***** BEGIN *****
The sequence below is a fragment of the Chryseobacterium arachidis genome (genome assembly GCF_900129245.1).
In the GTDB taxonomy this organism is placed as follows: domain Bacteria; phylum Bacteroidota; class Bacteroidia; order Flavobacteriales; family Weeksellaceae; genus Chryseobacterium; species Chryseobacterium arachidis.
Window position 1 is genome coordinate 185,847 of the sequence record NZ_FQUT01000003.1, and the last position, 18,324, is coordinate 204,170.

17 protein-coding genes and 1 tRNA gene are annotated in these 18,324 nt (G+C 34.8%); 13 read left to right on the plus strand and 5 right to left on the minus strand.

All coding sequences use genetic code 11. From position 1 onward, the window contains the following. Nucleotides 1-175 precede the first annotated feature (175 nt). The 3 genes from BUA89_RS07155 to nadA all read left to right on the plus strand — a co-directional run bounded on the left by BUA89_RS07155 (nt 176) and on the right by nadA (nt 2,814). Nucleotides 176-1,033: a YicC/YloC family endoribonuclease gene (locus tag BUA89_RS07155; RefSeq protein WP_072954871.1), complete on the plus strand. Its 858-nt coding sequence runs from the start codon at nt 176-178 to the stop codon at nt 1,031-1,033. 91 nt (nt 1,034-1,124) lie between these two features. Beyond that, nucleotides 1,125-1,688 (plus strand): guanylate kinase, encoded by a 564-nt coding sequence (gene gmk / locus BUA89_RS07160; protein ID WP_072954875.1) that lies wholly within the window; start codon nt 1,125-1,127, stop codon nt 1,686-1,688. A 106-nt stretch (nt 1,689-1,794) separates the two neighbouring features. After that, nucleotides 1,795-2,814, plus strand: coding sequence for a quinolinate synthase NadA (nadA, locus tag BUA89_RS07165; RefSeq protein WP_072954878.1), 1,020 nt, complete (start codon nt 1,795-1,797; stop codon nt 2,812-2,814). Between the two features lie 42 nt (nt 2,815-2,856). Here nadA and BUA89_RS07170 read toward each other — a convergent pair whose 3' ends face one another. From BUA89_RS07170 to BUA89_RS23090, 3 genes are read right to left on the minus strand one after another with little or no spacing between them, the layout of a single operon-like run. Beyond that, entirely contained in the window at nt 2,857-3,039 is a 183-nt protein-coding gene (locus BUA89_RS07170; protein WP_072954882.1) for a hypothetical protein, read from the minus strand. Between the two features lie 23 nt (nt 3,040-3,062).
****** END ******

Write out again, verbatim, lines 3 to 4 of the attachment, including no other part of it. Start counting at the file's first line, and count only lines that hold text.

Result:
Window position 1 is genome coordinate 185,847 of the sequence record NZ_FQUT01000003.1, and the last position, 18,324, is coordinate 204,170.

17 protein-coding genes and 1 tRNA gene are annotated in these 18,324 nt (G+C 34.8%); 13 read left to right on the plus strand and 5 right to left on the minus strand.